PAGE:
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The Crucial Role of U.S. Privacy Laws on Unregulated Generative AI


September 27, 2023

Read Time

3 minutes


Generative Artificial Intelligence (AI) systems like ChatGPT and Google’s Bard have been widely successful and used in applications ranging from science, law, art, business, and even medicine. Generative AI has been called a transformative technology, much like the printing press and the automobile. One key reason for its success has been the lack of AI regulatory laws. Companies like OpenAI (maker of ChatGPT and image generator DALL-E) had free reign to train their Large Language Models (LLMs) and Diffusion Models by essentially feeding it the internet and all the public personal information that came with it. However, OpenAI has recently been hit with multiple lawsuits related to its training. That is because, although there are, as of yet, no AI regulatory laws, there are privacy laws and copyright laws that govern how data can be used. In this first of a two-part series, we look at how U.S. privacy laws govern Generative AI systems, and in a second article, we discuss the impact of European Union (EU) privacy laws on Generative AI.

U.S. Privacy Laws

Currently, the U.S. does not have a federal privacy law. However, other laws that deal with privacy apply to Generative AI, including the Gramm-Leach-Bliley Act (GLBA), the California Consumer Privacy Act (CCPA), the Health Insurance Portability and Accountability Act (HIPAA), the Federal Trade Commission Act (FTC Act), and the Electronic Communications Privacy Act (ECPA).

Under the GLBA, financial institutions must provide clear communication to customers regarding their data-sharing practices and ensures stringent protection of sensitive information. Accordingly, any AI tools used to process customer data – whether to personalize services or predict behavior – must comply with these standards of privacy and security. Furthermore, if a financial institution shares personal customer data with non-affiliated third parties (potentially including AI service providers), GLBA requires that customers be informed and given the opportunity to opt out.

Fair lending laws, such as the Equal Credit Opportunity Act (ECOA), may also apply to the use of AI. For instance, AI systems used in making financial decisions, such as credit scoring or loan approval, must be carefully designed and tested to prevent any algorithmic bias or discriminatory outcomes.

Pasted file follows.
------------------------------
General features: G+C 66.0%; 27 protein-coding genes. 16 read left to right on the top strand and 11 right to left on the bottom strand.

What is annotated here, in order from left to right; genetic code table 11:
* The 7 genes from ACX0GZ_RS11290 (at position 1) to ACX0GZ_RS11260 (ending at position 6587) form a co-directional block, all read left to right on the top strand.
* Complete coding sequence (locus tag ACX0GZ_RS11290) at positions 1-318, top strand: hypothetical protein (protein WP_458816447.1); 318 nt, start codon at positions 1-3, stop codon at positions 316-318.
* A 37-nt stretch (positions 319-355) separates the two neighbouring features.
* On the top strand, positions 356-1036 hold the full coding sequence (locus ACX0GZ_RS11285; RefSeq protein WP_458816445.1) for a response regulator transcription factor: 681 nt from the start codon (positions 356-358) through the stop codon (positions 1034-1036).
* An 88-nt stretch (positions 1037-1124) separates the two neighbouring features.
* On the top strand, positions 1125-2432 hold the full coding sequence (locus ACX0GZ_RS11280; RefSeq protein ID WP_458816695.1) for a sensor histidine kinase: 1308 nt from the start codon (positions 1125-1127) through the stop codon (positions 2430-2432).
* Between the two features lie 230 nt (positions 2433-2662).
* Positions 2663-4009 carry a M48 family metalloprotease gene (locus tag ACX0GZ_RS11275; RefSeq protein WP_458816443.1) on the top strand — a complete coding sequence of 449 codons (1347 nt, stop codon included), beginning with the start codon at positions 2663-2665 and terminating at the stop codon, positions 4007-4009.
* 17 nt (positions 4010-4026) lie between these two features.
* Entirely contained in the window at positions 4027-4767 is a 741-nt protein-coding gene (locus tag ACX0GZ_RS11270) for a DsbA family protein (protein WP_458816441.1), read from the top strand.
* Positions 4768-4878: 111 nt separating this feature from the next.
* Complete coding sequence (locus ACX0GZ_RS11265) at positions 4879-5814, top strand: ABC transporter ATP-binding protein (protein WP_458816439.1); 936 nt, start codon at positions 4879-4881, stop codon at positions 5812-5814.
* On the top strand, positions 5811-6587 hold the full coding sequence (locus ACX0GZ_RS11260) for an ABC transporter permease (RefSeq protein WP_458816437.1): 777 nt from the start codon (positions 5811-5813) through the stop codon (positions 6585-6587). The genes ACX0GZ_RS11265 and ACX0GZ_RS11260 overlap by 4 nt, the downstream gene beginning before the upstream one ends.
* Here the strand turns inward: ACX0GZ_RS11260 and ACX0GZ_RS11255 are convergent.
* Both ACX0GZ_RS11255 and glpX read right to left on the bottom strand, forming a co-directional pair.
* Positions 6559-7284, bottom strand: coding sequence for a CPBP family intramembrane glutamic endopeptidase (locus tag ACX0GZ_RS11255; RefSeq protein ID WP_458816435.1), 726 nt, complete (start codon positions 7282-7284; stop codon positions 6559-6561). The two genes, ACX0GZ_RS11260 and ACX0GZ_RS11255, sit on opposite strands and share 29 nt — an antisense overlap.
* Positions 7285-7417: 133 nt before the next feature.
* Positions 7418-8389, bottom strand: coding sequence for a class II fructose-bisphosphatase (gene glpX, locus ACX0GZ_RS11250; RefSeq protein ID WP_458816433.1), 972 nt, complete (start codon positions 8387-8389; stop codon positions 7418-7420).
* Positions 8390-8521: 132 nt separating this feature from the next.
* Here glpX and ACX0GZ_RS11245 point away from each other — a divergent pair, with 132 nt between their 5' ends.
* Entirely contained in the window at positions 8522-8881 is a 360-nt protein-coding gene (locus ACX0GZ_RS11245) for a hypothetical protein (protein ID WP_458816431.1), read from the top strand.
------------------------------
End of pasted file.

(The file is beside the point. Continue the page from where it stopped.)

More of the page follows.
Under the CCPA, a state-level privacy law, California residents have the right to know about, delete, and opt out of the sale of their personal data. Businesses using AI systems often rely on copious amounts of data for AI-related training and operation, and pursuant to the CCPA, they must disclose what personal data is collected, its purpose, and any third-party recipients. These companies must also permit users to opt out of the sale of personal data and request its deletion. If AI systems are used to make decisions about or predict the behavior of consumers, companies must explain the underlying logic and the likely outcomes. Discrimination against consumers exercising their CCPA rights is prohibited, which pertains to AI systems if users who opt out of data-sharing receive diminished customer service. Moreover, given that AI systems usually process vast amounts of data, adherence to the CCPA’s data security provisions is critical since it opens the door for possible litigation in the event of data breaches.


The success of Generative AI hinges on navigating an increasingly complex legal landscape. Though there is currently a lack of AI-specific regulations, there are stringent privacy laws that apply. U.S. privacy laws – including GLBA, CCPA, HIPAA, FTC Act, and ECPA – each pose unique requirements for AI, from ensuring the protection of sensitive information to preventing algorithmic bias. In this article, we contrast the U.S. privacy laws with privacy laws of the European Union, including the General Data Protection Regulation, and explain how the EU laws challenge Generative AI with principles such as explicit consent, transparency, and data minimization.

If you have questions about legal developments related to AI or Privacy, please reach out to the head of LP’s Privacy Group.

Filed under: Intellectual Property

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